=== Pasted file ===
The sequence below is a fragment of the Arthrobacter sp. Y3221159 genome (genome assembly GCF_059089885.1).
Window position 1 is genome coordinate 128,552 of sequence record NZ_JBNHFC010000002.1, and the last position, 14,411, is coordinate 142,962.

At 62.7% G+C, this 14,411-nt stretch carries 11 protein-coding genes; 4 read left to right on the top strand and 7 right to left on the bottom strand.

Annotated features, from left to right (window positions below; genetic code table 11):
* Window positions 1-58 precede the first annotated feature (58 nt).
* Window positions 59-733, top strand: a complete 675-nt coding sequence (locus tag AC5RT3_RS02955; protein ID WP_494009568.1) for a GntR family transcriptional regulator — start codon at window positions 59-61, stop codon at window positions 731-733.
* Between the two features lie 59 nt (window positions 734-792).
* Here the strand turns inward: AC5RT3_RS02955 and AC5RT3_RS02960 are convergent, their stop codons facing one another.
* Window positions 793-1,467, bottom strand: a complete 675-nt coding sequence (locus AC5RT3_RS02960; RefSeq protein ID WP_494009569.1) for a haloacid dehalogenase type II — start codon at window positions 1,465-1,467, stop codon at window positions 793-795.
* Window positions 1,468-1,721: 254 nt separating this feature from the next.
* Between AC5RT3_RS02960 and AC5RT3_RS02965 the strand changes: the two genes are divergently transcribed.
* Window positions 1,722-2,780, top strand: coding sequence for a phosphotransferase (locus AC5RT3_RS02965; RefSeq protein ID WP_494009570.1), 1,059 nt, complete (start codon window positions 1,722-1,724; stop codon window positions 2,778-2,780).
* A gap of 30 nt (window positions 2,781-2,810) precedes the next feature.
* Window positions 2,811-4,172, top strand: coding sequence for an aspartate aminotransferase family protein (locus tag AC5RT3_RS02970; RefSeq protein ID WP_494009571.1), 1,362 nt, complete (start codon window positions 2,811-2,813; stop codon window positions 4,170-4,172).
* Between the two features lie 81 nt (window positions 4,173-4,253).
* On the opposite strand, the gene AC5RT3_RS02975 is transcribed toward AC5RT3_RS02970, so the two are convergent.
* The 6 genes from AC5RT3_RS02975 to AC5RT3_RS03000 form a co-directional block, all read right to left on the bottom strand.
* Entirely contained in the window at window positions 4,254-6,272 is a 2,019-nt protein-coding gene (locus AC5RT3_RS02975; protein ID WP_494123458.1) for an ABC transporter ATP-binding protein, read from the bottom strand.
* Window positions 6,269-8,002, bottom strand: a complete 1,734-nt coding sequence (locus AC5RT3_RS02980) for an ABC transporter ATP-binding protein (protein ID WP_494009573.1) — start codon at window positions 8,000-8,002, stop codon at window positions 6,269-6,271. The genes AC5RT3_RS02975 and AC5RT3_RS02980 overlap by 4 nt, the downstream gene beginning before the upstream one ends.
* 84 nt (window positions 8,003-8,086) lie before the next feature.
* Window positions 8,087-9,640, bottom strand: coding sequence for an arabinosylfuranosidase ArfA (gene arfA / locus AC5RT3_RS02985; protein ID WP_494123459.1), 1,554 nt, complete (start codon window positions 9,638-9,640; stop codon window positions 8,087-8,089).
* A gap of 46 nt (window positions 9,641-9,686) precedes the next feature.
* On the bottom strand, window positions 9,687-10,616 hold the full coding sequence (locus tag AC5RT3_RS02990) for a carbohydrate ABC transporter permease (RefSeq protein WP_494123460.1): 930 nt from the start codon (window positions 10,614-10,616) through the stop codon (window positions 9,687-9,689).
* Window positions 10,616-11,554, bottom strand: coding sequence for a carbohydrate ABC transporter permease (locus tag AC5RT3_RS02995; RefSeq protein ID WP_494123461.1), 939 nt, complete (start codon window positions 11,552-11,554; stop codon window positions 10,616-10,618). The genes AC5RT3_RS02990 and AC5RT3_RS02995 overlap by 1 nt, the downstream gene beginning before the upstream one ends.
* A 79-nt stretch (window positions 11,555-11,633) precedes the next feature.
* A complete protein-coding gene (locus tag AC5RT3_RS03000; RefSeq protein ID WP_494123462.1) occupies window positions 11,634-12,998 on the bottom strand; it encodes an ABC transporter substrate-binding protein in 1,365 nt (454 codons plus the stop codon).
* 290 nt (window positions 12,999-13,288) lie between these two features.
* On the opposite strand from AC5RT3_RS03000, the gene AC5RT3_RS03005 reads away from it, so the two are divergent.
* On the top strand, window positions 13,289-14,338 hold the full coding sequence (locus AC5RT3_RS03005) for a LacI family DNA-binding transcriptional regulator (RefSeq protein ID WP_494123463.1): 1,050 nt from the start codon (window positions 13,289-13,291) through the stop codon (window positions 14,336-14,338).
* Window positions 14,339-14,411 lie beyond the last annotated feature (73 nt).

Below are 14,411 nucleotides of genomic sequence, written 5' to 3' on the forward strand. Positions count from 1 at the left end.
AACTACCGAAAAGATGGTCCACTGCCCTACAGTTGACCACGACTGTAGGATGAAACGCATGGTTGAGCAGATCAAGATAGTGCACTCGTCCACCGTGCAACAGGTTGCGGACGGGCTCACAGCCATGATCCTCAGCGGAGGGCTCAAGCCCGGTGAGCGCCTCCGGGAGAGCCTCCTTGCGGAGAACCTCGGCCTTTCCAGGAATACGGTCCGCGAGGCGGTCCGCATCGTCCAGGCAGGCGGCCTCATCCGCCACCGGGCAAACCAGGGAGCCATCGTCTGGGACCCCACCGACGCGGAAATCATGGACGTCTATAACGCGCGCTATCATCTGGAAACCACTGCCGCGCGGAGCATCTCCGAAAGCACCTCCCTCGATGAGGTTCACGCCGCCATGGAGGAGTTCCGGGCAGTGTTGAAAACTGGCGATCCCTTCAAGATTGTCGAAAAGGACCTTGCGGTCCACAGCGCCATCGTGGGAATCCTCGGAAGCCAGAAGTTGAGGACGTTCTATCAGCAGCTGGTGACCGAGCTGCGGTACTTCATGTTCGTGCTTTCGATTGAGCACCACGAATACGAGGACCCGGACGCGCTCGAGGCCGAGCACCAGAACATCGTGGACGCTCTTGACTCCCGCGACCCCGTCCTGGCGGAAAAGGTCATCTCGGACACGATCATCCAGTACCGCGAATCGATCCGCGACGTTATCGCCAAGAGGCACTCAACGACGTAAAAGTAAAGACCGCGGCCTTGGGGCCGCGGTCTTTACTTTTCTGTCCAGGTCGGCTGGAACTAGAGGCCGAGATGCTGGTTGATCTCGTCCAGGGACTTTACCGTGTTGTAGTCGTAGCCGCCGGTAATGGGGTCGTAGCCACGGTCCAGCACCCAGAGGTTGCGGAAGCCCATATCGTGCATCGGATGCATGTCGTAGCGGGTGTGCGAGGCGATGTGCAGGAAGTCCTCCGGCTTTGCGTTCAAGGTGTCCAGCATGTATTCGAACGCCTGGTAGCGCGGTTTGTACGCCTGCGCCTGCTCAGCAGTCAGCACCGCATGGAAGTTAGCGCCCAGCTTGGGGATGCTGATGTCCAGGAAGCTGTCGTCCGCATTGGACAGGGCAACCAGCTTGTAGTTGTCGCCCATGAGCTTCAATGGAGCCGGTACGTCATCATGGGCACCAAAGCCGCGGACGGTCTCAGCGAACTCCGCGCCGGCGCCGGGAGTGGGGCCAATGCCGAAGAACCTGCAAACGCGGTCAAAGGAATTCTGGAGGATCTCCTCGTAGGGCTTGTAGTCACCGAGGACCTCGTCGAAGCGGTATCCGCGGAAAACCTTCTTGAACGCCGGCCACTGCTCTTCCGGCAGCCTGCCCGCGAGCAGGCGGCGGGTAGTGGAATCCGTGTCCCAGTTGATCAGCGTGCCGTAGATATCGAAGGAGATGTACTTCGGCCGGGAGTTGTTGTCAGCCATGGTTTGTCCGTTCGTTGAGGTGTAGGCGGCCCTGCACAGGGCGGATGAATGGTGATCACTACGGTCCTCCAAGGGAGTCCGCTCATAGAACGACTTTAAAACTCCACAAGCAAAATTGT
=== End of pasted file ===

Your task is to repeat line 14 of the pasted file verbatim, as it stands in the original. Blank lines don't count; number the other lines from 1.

* Window positions 2,811-4,172, top strand: coding sequence for an aspartate aminotransferase family protein (locus tag AC5RT3_RS02970; RefSeq protein ID WP_494009571.1), 1,362 nt, complete (start codon window positions 2,811-2,813; stop codon window positions 4,170-4,172).